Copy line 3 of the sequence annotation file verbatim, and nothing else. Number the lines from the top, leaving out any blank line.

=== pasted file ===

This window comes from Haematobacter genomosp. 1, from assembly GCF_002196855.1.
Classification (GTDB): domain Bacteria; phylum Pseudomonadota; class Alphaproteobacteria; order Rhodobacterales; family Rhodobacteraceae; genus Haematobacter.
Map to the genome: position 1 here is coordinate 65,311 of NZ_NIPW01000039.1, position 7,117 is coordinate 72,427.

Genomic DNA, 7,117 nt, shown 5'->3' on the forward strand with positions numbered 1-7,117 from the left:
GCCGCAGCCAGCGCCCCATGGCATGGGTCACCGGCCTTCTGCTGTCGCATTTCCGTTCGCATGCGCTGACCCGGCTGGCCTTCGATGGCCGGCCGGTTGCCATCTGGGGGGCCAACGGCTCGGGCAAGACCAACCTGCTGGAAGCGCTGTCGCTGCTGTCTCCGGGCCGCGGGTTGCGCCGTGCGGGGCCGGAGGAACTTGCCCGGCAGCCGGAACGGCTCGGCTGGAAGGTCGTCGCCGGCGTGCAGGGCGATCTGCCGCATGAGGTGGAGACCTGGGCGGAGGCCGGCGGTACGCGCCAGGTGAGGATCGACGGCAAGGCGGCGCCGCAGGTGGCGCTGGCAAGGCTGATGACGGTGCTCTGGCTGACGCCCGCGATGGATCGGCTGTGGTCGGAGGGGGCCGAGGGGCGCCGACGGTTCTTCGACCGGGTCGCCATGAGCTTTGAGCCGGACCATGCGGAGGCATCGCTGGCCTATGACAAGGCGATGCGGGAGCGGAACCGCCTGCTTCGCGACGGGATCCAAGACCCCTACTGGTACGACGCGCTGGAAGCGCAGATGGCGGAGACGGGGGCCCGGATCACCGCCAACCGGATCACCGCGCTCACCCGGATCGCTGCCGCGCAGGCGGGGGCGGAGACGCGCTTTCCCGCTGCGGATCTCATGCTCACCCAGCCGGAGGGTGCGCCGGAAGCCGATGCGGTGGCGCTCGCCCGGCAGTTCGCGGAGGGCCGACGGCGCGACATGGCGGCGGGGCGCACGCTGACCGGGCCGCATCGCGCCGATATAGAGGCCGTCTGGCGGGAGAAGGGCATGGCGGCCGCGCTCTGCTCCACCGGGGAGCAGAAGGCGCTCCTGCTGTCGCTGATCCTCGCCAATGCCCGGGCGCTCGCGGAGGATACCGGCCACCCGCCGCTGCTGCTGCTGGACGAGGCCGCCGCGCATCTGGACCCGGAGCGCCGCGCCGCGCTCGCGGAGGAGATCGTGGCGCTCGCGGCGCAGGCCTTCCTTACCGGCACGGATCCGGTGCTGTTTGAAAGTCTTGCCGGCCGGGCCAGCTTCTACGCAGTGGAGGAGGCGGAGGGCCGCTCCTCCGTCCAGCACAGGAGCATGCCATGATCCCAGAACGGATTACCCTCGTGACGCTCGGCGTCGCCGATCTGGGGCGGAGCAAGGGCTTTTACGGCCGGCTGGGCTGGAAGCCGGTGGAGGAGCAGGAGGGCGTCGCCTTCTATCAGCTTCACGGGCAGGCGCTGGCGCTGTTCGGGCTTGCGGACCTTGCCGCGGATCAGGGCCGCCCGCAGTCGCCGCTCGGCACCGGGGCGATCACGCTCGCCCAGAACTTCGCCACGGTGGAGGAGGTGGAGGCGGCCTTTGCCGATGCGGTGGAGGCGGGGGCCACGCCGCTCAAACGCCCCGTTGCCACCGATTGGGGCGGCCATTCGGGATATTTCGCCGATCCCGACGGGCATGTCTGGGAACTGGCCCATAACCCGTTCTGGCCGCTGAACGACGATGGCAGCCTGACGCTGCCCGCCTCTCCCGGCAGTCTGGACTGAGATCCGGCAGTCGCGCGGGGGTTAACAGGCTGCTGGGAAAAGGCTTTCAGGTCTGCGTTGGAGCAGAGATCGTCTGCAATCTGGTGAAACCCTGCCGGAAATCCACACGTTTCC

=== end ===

Map to the genome: position 1 here is coordinate 65,311 of NZ_NIPW01000039.1, position 7,117 is coordinate 72,427.